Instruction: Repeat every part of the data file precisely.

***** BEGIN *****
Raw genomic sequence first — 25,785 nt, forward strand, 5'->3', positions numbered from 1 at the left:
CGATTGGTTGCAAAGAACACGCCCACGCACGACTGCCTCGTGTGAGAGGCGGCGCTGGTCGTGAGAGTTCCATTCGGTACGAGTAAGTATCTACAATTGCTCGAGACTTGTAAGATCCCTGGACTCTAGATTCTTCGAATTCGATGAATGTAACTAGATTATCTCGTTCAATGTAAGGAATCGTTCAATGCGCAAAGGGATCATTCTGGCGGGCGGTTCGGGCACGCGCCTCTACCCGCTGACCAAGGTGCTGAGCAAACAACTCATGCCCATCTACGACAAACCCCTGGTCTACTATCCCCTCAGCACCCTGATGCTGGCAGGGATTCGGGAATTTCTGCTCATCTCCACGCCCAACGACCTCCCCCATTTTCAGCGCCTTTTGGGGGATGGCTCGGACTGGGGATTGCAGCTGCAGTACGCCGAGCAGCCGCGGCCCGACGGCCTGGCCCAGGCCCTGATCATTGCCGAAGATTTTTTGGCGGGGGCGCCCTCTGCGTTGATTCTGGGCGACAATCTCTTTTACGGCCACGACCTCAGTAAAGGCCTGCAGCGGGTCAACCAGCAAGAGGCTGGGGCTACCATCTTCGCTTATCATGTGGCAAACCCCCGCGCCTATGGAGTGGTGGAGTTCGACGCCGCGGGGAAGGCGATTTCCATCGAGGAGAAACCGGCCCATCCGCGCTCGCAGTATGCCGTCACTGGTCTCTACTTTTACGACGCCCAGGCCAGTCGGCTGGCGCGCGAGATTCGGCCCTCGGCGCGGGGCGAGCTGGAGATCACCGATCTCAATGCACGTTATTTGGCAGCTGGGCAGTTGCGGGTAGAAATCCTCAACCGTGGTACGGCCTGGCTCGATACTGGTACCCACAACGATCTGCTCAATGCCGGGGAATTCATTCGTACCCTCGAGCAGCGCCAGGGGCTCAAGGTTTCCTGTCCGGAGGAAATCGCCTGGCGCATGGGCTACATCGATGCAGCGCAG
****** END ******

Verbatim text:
Raw genomic sequence first — 25,785 nt, forward strand, 5'->3', positions numbered from 1 at the left:
CGATTGGTTGCAAAGAACACGCCCACGCACGACTGCCTCGTGTGAGAGGCGGCGCTGGTCGTGAGAGTTCCATTCGGTACGAGTAAGTATCTACAATTGCTCGAGACTTGTAAGATCCCTGGACTCTAGATTCTTCGAATTCGATGAATGTAACTAGATTATCTCGTTCAATGTAAGGAATCGTTCAATGCGCAAAGGGATCATTCTGGCGGGCGGTTCGGGCACGCGCCTCTACCCGCTGACCAAGGTGCTGAGCAAACAACTCATGCCCATCTACGACAAACCCCTGGTCTACTATCCCCTCAGCACCCTGATGCTGGCAGGGATTCGGGAATTTCTGCTCATCTCCACGCCCAACGACCTCCCCCATTTTCAGCGCCTTTTGGGGGATGGCTCGGACTGGGGATTGCAGCTGCAGTACGCCGAGCAGCCGCGGCCCGACGGCCTGGCCCAGGCCCTGATCATTGCCGAAGATTTTTTGGCGGGGGCGCCCTCTGCGTTGATTCTGGGCGACAATCTCTTTTACGGCCACGACCTCAGTAAAGGCCTGCAGCGGGTCAACCAGCAAGAGGCTGGGGCTACCATCTTCGCTTATCATGTGGCAAACCCCCGCGCCTATGGAGTGGTGGAGTTCGACGCCGCGGGGAAGGCGATTTCCATCGAGGAGAAACCGGCCCATCCGCGCTCGCAGTATGCCGTCACTGGTCTCTACTTTTACGACGCCCAGGCCAGTCGGCTGGCGCGCGAGATTCGGCCCTCGGCGCGGGGCGAGCTGGAGATCACCGATCTCAATGCACGTTATTTGGCAGCTGGGCAGTTGCGGGTAGAAATCCTCAACCGTGGTACGGCCTGGCTCGATACTGGTACCCACAACGATCTGCTCAATGCCGGGGAATTCATTCGTACCCTCGAGCAGCGCCAGGGGCTCAAGGTTTCCTGTCCGGAGGAAATCGCCTGGCGCATGGGCTACATCGATGCAGCGCAG